Emily Maemura will give the talk, "Situating Data Curation through an Ethnography of Web Archives Infrastructure."
Abstract: Web archives collections capture online cultural heritage and are increasingly of interest for historical scholarship, media studies, as well as a range of researchers and the general public. In order to use these collections, researchers face technical challenges in curating, selecting and analyzing large-scale datasets, as well as navigating legal limitations and varying access policies. This talk explores two settings where research infrastructures are being developed to support this work: the National Cultural Heritage Cluster that supports use of the Danish Royal Library's Netarchive, and the Archives Unleashed Toolkit that supports use of Archive-It collections from Canadian academic libraries. Informed by an infrastructure studies approach, the analysis of these cases highlights how digital curation is always inherently categorical work, requiring interpretation and negotiation of the categories inherent in digital materials, the design of systems, and organizational policies. Findings locate where data categories are compatible or incompatible when translated between systems, reinforcing how an archival framing of data's sociotechnical context is necessary for emerging approaches of critical data studies, and crucial to understanding algorithmic systems.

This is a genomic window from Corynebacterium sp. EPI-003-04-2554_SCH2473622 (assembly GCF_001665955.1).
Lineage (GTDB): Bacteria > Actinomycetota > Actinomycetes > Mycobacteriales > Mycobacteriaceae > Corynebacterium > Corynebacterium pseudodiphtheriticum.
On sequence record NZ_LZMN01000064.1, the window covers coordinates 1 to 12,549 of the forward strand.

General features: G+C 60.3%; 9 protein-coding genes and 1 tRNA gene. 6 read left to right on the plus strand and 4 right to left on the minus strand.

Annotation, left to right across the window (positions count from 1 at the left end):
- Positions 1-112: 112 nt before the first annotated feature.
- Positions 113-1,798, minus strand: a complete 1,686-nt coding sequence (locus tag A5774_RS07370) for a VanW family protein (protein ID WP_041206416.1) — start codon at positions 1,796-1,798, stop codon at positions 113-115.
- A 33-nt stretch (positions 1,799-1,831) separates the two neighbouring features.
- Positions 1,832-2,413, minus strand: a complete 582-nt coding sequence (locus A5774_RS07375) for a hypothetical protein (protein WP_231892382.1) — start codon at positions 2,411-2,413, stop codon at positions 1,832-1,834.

Emily Maemura is a PhD Candidate at the University of Toronto's Faculty of Information. Her research focuses on web archives collections, humanities research infrastructures, and the sociotechnical processes and decisions applied in data curation practices. Her work has involved collaborations with the Digital Curation Institute at the Faculty of Information and Aarhus University's NetLab, and has been published in the Journal of the Association for Information Science and Technology.
Meeting ID: 895 7528 9365
Questions? Contact Lori Kelso